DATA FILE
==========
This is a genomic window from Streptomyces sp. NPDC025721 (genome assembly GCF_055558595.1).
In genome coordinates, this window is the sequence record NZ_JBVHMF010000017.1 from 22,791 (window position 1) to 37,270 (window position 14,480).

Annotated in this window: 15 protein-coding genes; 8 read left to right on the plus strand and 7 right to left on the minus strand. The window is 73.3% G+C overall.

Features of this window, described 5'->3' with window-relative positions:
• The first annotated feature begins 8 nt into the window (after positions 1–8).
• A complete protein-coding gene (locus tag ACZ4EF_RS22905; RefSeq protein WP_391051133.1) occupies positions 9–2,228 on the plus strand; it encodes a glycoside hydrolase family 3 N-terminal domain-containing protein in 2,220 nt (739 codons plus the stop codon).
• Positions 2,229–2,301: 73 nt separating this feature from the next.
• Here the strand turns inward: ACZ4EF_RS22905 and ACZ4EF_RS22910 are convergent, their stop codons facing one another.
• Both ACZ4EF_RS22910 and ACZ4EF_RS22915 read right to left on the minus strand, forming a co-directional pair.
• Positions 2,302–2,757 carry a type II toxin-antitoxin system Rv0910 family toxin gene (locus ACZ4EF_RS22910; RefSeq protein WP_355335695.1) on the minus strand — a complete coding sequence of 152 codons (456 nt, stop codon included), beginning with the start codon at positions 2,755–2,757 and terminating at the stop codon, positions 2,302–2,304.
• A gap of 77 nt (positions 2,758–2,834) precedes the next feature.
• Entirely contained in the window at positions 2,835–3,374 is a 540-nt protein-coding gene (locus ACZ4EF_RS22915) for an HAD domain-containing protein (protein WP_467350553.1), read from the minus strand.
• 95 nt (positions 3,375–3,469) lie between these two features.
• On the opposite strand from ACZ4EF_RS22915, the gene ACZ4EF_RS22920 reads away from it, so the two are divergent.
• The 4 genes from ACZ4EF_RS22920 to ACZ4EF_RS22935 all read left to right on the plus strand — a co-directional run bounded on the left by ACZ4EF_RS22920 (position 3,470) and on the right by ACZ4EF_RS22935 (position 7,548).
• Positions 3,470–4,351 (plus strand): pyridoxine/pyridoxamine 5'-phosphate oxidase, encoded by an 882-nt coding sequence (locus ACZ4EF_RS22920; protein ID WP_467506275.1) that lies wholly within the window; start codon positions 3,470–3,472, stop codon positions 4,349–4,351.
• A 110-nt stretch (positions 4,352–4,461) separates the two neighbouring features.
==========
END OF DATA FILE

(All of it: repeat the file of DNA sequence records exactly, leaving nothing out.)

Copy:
This is a genomic window from Streptomyces sp. NPDC025721 (genome assembly GCF_055558595.1).
In genome coordinates, this window is the sequence record NZ_JBVHMF010000017.1 from 22,791 (window position 1) to 37,270 (window position 14,480).

Annotated in this window: 15 protein-coding genes; 8 read left to right on the plus strand and 7 right to left on the minus strand. The window is 73.3% G+C overall.

Features of this window, described 5'->3' with window-relative positions:
• The first annotated feature begins 8 nt into the window (after positions 1–8).
• A complete protein-coding gene (locus tag ACZ4EF_RS22905; RefSeq protein WP_391051133.1) occupies positions 9–2,228 on the plus strand; it encodes a glycoside hydrolase family 3 N-terminal domain-containing protein in 2,220 nt (739 codons plus the stop codon).
• Positions 2,229–2,301: 73 nt separating this feature from the next.
• Here the strand turns inward: ACZ4EF_RS22905 and ACZ4EF_RS22910 are convergent, their stop codons facing one another.
• Both ACZ4EF_RS22910 and ACZ4EF_RS22915 read right to left on the minus strand, forming a co-directional pair.
• Positions 2,302–2,757 carry a type II toxin-antitoxin system Rv0910 family toxin gene (locus ACZ4EF_RS22910; RefSeq protein WP_355335695.1) on the minus strand — a complete coding sequence of 152 codons (456 nt, stop codon included), beginning with the start codon at positions 2,755–2,757 and terminating at the stop codon, positions 2,302–2,304.
• A gap of 77 nt (positions 2,758–2,834) precedes the next feature.
• Entirely contained in the window at positions 2,835–3,374 is a 540-nt protein-coding gene (locus ACZ4EF_RS22915) for an HAD domain-containing protein (protein WP_467350553.1), read from the minus strand.
• 95 nt (positions 3,375–3,469) lie between these two features.
• On the opposite strand from ACZ4EF_RS22915, the gene ACZ4EF_RS22920 reads away from it, so the two are divergent.
• The 4 genes from ACZ4EF_RS22920 to ACZ4EF_RS22935 all read left to right on the plus strand — a co-directional run bounded on the left by ACZ4EF_RS22920 (position 3,470) and on the right by ACZ4EF_RS22935 (position 7,548).
• Positions 3,470–4,351 (plus strand): pyridoxine/pyridoxamine 5'-phosphate oxidase, encoded by an 882-nt coding sequence (locus ACZ4EF_RS22920; protein ID WP_467506275.1) that lies wholly within the window; start codon positions 3,470–3,472, stop codon positions 4,349–4,351.
• A 110-nt stretch (positions 4,352–4,461) separates the two neighbouring features.